To our knowledge, only ONE Weaver game-used bat has ever previously surfaced in the hobby—a 1911-15 model that sold for over $50,000 in 2008. Now it is with great pride that we unveil the second known Weaver bat in existence—a post-career gamer whose origins can be traced to a decade after the Black Sox member's eternal banishment from professional play, when his deep love of the game spurred the heartbroken Weaver to settle for semipro ball. He had already made several failed attempts at major-league reinstatement—most notably after Cobb and Speaker were exonerated from gambling charges—and a 1927 newspaper article heralded his semipro arrival with these words:
"Buck Weaver, once the idol of south side fans, is to return to recognized baseball if not organized baseball from which he was barred for life in connection with the 1919 world series scandal. The former White Sox third baseman has been signed to play infield with the Niesens, a Chicago semi-pro team...It has been Weaver's dream of years again to appear before Chicago fans, who rated him as one of the greatest players who ever wore a Sox uniform."
Measuring 34-1/2" and 30.9 oz., the bone-rubbed ash bat shows excellent use with a handle crack, a 1-1/4 x 1/4" piece missing from the handle, and ball marks/stitch impressions and cleat impressions on the barrel. As quoted from PSA/DNA's Graded GU9 LOA, "An outstanding feature of the bat is the appearance of factory side writing on the left barrel bearing Weaver's name and the date the bat was received by Louisville Slugger [6-2-32]...The player name and return date are fairly clear and confirm the bat as being returned by Weaver himself to Louisville Slugger." What's more, whereas the other known Weaver game-used bat offered side writing alone, this example even goes above and beyond with its blazingly engraved, highly displayable block-lettering of "Bucky Weaver."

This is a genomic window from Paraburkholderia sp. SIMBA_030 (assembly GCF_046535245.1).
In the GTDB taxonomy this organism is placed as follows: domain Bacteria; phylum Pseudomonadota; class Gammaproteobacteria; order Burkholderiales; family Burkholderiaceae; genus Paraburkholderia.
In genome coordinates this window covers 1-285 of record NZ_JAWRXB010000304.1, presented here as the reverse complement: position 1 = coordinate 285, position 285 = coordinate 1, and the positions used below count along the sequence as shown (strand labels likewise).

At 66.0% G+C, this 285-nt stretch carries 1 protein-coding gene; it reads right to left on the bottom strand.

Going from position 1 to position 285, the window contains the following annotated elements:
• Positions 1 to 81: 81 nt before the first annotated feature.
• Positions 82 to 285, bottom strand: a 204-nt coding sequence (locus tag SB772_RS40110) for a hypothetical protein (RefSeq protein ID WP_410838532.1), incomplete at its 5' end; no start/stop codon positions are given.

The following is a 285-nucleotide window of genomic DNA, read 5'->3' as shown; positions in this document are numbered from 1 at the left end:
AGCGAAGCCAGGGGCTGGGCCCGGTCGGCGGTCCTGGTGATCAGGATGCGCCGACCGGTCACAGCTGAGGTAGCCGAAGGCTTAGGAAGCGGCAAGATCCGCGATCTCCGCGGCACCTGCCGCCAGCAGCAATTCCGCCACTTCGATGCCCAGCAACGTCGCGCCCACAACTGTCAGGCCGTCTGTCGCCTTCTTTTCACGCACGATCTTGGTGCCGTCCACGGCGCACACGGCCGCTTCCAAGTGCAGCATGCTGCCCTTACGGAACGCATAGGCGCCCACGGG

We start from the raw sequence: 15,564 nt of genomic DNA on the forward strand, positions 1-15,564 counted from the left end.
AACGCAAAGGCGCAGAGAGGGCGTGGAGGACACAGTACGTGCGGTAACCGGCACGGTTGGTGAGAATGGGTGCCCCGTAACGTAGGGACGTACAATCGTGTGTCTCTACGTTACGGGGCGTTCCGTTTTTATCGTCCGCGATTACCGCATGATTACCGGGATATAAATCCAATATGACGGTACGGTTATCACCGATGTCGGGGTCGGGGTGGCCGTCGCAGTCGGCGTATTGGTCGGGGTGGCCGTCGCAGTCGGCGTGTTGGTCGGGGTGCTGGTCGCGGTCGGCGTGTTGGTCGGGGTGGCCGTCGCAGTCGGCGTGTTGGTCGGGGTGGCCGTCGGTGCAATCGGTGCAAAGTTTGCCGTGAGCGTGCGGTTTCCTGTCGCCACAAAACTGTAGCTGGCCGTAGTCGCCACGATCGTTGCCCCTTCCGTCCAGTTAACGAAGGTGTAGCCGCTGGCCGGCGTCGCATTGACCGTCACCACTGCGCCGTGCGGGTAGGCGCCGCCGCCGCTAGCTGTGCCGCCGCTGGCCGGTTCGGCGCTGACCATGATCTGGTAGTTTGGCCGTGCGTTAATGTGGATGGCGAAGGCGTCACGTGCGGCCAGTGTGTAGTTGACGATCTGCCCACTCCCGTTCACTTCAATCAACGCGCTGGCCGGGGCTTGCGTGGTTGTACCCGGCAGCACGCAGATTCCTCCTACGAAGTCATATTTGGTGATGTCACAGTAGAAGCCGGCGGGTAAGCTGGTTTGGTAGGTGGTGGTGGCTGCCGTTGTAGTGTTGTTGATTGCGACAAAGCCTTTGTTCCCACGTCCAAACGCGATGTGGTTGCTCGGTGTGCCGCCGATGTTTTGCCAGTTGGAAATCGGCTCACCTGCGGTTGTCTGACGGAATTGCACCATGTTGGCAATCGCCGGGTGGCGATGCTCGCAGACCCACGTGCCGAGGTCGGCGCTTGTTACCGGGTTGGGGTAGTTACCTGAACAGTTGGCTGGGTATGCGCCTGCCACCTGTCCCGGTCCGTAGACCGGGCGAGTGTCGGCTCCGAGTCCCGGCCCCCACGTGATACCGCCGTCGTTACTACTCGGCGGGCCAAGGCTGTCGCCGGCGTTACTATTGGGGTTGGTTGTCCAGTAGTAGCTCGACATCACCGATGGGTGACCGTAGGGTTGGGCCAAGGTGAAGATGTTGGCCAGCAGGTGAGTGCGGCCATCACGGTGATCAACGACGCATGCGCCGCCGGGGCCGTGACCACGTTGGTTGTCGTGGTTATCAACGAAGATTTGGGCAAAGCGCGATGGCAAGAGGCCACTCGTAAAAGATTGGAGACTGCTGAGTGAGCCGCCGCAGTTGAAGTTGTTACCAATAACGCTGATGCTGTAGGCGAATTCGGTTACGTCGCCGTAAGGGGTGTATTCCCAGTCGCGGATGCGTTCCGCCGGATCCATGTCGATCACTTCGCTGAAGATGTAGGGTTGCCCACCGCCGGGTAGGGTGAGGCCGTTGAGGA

By all accounts, poor Buck never actually participated in the 1919 World Series fix, instead contributing a stellar .324 average with 11 hits, 4 doubles, 4 runs and no errors. Nonetheless, Commissioner Landis chose to make an example of him, stating, "...no player who sits in conference with a bunch of crooked players and gamblers where the ways and means of throwing games are discussed and does not promptly tell his club about it will ever play professional baseball." Up to the very end of his life, Weaver fought to clear his name...to no avail. He died of a heart attack in 1956 at age 65.